7,000 users per day. A far cry from Scrabulous' 600,000, but certainly significant enough to warrant Hasbro's attention. After receiving the takedown order, Bogglific creator Roger Nesbitt announced his plans to shelve the game. "I'm no lawyer," he wrote. "But I have neither the time nor the money to fight this, and Facebook has given me a grace period of 48 hours to shut the application down voluntarily."At the same time as Hasbro/Mattel's well-publicized take down order of the uber-popular Facebook game Scrabulous (which is based on their Scrabble board game), they were also going after a far smaller app called "Bogglific." Bogglific, an online clone of Hasbro's Boggle game, was at the time played by over
But a week after Bogglific was removed from Facebook, the application is back, sporting a new name, and some basic rule changes.
Bogglific has become Prolific. It's still a Boggle clone, but it might be changed enough rule and gameplay wise to avoid litigation. The major changes in Prolific are the scoring system, which changes the point values assigned to words and how to deal with duplicates, and the board, which receives a "bonus" square, whose use means extra points. Otherwise, the game remains more or less the same as Boggle.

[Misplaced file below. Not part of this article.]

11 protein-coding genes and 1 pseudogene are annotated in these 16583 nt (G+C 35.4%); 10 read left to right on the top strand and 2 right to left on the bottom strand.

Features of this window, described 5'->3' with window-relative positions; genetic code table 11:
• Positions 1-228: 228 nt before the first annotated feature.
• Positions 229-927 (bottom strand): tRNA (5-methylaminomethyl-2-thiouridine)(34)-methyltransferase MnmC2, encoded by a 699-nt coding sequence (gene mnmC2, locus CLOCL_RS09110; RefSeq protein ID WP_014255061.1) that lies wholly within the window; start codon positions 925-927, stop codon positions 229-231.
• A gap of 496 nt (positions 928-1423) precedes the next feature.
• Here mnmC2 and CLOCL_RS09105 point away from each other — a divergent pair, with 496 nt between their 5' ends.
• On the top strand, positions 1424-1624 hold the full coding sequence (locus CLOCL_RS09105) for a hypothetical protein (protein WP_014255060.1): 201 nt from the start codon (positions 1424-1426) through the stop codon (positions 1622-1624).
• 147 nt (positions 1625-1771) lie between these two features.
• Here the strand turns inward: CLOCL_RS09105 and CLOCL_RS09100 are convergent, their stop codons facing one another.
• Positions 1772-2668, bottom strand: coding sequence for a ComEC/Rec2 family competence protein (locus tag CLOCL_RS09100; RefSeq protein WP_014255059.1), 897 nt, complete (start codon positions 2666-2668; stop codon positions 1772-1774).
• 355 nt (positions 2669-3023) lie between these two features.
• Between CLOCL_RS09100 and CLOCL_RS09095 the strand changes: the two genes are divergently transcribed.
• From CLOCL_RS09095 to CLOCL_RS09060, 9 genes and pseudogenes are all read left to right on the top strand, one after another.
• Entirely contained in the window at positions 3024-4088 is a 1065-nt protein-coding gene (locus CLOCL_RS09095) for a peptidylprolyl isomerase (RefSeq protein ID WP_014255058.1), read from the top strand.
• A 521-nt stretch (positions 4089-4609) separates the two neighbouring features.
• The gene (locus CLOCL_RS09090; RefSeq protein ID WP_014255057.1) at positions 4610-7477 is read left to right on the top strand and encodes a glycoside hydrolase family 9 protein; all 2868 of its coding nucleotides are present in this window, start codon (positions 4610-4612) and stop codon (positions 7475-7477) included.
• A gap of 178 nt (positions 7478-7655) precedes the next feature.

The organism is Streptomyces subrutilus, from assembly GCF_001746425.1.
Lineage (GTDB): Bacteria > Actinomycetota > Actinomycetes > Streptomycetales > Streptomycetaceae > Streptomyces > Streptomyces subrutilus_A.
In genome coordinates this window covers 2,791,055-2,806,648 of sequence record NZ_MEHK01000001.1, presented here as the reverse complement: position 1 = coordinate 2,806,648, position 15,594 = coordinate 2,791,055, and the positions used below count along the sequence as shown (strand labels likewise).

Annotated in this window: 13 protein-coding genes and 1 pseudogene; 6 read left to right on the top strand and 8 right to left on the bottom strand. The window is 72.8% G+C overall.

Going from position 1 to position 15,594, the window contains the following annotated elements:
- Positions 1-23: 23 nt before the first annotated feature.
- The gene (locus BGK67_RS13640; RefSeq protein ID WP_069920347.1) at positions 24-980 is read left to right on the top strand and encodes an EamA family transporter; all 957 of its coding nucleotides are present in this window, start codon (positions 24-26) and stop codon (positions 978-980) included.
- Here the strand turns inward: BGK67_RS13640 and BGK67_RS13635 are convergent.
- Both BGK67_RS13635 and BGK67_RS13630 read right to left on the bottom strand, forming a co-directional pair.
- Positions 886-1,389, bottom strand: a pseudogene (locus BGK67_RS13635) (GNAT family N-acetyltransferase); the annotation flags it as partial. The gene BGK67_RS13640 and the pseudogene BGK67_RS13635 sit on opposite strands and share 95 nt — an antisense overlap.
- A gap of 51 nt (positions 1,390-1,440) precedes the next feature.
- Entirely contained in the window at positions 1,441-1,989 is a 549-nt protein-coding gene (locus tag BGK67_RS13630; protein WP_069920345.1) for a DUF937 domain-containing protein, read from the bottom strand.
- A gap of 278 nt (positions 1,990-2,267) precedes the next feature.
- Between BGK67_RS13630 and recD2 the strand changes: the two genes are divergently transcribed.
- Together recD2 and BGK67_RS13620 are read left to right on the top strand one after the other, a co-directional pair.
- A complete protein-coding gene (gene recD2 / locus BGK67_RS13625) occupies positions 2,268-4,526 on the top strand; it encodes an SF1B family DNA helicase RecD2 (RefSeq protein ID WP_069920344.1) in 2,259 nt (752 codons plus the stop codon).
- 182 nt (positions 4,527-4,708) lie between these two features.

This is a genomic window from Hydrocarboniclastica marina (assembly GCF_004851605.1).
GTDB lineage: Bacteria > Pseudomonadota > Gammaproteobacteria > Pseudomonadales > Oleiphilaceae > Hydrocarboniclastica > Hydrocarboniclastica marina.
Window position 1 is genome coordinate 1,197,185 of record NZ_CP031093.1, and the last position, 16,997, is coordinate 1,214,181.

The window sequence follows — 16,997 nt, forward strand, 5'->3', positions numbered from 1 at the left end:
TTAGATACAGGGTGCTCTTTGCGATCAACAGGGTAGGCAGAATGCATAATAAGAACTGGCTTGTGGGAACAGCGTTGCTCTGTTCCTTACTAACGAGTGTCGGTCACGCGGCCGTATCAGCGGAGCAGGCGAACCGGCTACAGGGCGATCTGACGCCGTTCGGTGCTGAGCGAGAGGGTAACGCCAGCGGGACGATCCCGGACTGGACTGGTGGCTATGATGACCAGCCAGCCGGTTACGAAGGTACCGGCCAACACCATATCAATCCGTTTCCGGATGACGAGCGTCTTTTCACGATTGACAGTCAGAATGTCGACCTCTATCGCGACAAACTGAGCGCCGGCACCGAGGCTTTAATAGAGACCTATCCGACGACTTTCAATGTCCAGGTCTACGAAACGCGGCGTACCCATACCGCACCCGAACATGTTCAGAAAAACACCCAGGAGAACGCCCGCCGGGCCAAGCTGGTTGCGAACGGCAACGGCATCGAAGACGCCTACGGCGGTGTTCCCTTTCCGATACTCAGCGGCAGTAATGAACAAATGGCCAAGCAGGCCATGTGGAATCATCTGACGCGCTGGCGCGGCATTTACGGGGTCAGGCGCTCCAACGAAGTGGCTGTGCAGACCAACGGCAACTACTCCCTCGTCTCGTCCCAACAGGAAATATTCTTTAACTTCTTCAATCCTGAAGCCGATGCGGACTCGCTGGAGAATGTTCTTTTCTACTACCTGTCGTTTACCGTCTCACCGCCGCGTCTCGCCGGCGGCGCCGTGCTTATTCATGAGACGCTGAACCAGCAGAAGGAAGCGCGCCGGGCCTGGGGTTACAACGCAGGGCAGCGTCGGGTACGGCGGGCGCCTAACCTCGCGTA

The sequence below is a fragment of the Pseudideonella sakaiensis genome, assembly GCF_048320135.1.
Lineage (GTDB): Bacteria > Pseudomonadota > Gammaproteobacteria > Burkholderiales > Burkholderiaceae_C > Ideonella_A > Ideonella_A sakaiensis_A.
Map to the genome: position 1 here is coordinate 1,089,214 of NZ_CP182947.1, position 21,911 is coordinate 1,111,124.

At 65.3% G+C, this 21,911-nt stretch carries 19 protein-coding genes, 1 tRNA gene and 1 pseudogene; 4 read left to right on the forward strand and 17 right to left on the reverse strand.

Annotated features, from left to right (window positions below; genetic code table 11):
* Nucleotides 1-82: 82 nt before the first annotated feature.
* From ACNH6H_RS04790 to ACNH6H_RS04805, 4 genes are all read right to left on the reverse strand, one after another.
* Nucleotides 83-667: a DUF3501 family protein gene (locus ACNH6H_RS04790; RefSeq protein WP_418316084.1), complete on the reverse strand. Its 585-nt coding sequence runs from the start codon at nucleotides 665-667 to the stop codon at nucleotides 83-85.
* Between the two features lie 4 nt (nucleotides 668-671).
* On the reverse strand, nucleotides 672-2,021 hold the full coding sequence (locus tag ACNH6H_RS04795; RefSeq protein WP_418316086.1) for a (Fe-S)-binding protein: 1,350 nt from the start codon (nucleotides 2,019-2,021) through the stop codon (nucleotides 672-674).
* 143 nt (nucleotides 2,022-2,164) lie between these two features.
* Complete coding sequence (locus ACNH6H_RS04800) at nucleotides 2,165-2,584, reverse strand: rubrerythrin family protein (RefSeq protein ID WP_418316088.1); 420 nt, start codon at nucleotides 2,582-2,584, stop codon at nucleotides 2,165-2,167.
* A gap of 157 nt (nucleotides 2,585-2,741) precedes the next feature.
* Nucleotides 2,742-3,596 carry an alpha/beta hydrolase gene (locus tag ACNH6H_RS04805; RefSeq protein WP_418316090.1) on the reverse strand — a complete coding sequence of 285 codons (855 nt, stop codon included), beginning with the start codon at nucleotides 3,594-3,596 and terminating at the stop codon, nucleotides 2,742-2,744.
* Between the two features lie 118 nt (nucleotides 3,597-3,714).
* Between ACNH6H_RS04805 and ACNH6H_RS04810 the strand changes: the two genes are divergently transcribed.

Like Nesbitt, I too am no lawyer, so I am not sure his minor changes to the Boggle gameboard and scoring system will keep the game out of trouble with Hasbro -- who have deep pockets and who in the past week have demonstrated they are very protective of their intellectual property.
Compared to Yahoo!'s Literati, which is another variant of a popular Hasbro game (in this case, Scrabble), the changes aren't quite as dramatic. Literati changed the tile distribution, letter point values, and the game board itself, while Prolific's changes are fairly minor. (Yahoo! also sells an officially licensed version of Scrabble, which can't hurt.)
Regardless, though, the relaunch of Prolific should make the game's fans happy for as long as it lasts. The gameplay mechanics haven't been changed enough (or much at all) to alter the enjoyment of the game for most fans. Therein lies the potential problem with Hasbro, but for now, Boggle fans on Facebook have a place to play again.
Scrabulous, meanwhile, remains online and unchanged. No licensing deal has been reached, to our knowledge, and Facebook has yet to pull the plug from their end.